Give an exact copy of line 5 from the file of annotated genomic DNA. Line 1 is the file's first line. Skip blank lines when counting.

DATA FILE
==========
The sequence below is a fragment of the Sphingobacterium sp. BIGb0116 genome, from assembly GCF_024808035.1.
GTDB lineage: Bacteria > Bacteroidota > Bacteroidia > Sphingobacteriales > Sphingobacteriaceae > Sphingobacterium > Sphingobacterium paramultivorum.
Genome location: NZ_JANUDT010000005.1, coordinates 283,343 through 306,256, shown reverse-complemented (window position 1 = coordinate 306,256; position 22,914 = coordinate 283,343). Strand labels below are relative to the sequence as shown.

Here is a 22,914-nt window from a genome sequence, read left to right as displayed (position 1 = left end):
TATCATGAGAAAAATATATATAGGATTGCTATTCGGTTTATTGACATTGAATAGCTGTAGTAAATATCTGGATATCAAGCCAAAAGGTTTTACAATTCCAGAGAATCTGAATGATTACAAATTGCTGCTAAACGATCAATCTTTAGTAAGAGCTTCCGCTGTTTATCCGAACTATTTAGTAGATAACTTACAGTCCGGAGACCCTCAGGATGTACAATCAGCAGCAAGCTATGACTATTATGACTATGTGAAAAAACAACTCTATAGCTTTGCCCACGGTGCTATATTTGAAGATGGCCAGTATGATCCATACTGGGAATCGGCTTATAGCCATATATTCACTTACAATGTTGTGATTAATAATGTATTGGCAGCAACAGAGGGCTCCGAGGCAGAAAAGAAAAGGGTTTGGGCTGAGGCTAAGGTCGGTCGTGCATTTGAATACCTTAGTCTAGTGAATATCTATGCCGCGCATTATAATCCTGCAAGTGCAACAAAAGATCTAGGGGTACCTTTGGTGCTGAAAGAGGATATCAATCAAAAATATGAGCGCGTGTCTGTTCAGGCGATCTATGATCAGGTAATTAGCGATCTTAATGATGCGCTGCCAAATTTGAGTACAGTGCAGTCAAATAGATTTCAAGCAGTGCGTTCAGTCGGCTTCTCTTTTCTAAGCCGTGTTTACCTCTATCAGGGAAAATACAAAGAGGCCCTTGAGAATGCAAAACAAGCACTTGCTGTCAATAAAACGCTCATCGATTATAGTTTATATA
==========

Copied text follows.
TATCATGAGAAAAATATATATAGGATTGCTATTCGGTTTATTGACATTGAATAGCTGTAGTAAATATCTGGATATCAAGCCAAAAGGTTTTACAATTCCAGAGAATCTGAATGATTACAAATTGCTGCTAAACGATCAATCTTTAGTAAGAGCTTCCGCTGTTTATCCGAACTATTTAGTAGATAACTTACAGTCCGGAGACCCTCAGGATGTACAATCAGCAGCAAGCTATGACTATTATGACTATGTGAAAAAACAACTCTATAGCTTTGCCCACGGTGCTATATTTGAAGATGGCCAGTATGATCCATACTGGGAATCGGCTTATAGCCATATATTCACTTACAATGTTGTGATTAATAATGTATTGGCAGCAACAGAGGGCTCCGAGGCAGAAAAGAAAAGGGTTTGGGCTGAGGCTAAGGTCGGTCGTGCATTTGAATACCTTAGTCTAGTGAATATCTATGCCGCGCATTATAATCCTGCAAGTGCAACAAAAGATCTAGGGGTACCTTTGGTGCTGAAAGAGGATATCAATCAAAAATATGAGCGCGTGTCTGTTCAGGCGATCTATGATCAGGTAATTAGCGATCTTAATGATGCGCTGCCAAATTTGAGTACAGTGCAGTCAAATAGATTTCAAGCAGTGCGTTCAGTCGGCTTCTCTTTTCTAAGCCGTGTTTACCTCTATCAGGGAAAATACAAAGAGGCCCTTGAGAATGCAAAACAAGCACTTGCTGTCAATAAAACGCTCATCGATTATAGTTTATATA